Dili, 18 April 2002


East Timor’s President-elect and Chief Minister Marí Alkatiri met today for the first time since Sunday’s election and are in “complete agreement” on how to proceed with island territory’s transition to independence, UN Transitional Administrator Sergio Vieira de Mello said.

Vieira de Mello, UN Secretary-General Kofi Annan’s Special Representative in East Timor, invited both leaders to the meeting. During the four-hour session, the three discussed the following pressing concerns:

“On all issues there was consensus and complete agreement,” Vieira de Mello said after the meeting.


UN Transitional Administrator Sergio Vieira de Mello today appointed Roque Rodrigues as Secretary of State for Defence of East Timor’s Second Transitional Government, creating a civilian authority for the nascent East Timor Defence Force (ETDF).

The appointment will likely be the last at the Cabinet-level before the transitional government is replaced by a full-fledged Government of East Timor upon independence on 20 May.

“Today East Timor is entering a new stage. It is now clearly defined in the structure of government that the military will be under civilian authority. This is one of the pillars of democracy,” Vieira de Mello said during a ceremony attended by Chief Minister Marí Alkatiri and ETDF Commander Brig-Gen. Taur Matan Ruak.

Rodrigues, who will also retain his current portfolio as Vice Minister of Education, Culture and Youth, pledged to “defend the peace that was so difficult to achieve” in his new role.

Soldiers for the ETDF are currently being recruited and trained to defend East Timor’s borders after UN Peacekeepers withdraw in several years. The ETDF will eventually consist of a light infantry force of 1,500 regulars.


The Legislative Assembly set up a special committee today to consider high-priority legislation targeted for passage before East Timor gains independence next month.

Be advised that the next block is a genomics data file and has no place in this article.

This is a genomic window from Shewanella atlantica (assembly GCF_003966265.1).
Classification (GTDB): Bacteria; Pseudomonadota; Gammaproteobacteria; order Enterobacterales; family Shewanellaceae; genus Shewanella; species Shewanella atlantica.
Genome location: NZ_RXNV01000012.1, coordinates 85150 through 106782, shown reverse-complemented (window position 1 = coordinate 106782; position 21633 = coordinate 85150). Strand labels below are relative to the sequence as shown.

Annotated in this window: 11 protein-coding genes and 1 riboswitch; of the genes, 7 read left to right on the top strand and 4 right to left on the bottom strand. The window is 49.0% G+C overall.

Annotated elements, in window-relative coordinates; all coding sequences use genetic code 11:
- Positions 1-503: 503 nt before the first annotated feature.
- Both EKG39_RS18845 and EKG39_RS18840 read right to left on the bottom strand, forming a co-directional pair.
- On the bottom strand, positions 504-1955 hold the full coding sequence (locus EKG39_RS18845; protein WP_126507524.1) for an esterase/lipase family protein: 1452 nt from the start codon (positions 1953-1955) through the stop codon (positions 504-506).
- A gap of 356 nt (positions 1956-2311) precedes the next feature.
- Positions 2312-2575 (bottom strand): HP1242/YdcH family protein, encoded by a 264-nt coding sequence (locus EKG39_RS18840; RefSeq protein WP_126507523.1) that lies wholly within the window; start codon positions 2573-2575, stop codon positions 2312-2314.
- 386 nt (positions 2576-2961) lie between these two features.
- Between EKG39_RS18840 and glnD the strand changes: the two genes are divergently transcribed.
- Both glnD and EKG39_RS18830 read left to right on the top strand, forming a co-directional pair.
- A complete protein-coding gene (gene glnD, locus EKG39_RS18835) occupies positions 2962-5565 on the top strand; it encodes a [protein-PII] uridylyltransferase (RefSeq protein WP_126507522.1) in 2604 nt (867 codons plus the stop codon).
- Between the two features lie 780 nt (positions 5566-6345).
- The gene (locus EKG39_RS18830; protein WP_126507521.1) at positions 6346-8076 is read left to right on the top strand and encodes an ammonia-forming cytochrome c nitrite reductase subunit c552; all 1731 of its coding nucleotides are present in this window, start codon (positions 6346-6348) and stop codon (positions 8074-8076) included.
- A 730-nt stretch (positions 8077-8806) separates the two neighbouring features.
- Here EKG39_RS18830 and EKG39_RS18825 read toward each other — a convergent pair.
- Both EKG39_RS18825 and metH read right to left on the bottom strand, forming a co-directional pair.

The multi-partisan committee, headed by António Cardoso from the ruling Fretilin party, is expected to first consider a bill that would create an independent Public Broadcasting Service to succeed UN-run public radio and television after independence is celebrated on 20 May.

The broadcasting bill was among several pieces of legislation approved by East Timor’s Council of Ministers and forwarded to the Assembly yesterday by UN Transitional Administrator Sergio Vieira de Mello. After the special committee considers the bills they will be debated by the plenary.

The popularly elected Assembly completed its primary task of promulgating East Timor’s constitution on 22 March. It then extended its powers upon the request of Vieira de Mello to keep it working on legislative matters before its official transformation into the National Parliament upon independence.

Separately, President-elect Xanana Gusmão is scheduled to visit the Assembly tomorrow morning and meet with Assembly Speaker Fransisco “Lu-Olo” Guterres.


Representatives from East Timor’s Commission on Reception, Truth and Reconciliation returned from talks in West Timor today expressing hope that refugees there can get better access to information about conditions back home.

During their two-day visit to the West Timor capital Kupang, Commission Chairman Aniceto Guterres Lopes and Executive Director João Baptista met with a number of non-governmental organizations to explain the commission’s planned work.

“We wanted to brief organizations working with refugees about mechanisms like our planned community reconciliation processes so that these groups can then inform refugees of the options available to them if they wish to return to their communities,” Guterres Lopes said after meetings with groups including Yayasan Pikul and Jesuit Refugee Services.

“People should be able to base their decisions on whether to stay or come home on accurate information, and I’m concerned there have been some extreme and inaccurate statements made by some in the West Timor refugee community about conditions back in East Timor.”

The Commission on Reception, Truth and Reconciliation supports the reintegration of less-serious offenders into their communities through community-based reconciliation mechanisms and will document the nature of and reasons for human rights violations in East Timor between 1974 and 1999.


East Timor’s Ministry of Justice today formally took possession of a newly rehabilitated Courthouse in the border district of Suai.

The keys for the Courthouse – which includes detention cells and accommodation for judges and prosecutors – were symbolically handed to Justice Minister Ana Pessoa by the UNDP’s Resident Representative, Finn Reske-Nielsen, at a ceremony this morning in Suai town.

“The UNDP is delighted to hand over this Courthouse, which is not just a new building but symbolizes a new start for the people of Suai and East Timor as a whole, who now have access to a free and fair judicial system for the first time in their lives,” Finn Reske-Nielsen said at the ceremony.

The Courthouse was badly vandalized in the militia violence following East Timor’s 1999 Popular Consultation, and repaired as a cost of some US$115,000 provided by the Government of Belgium and the UNDP.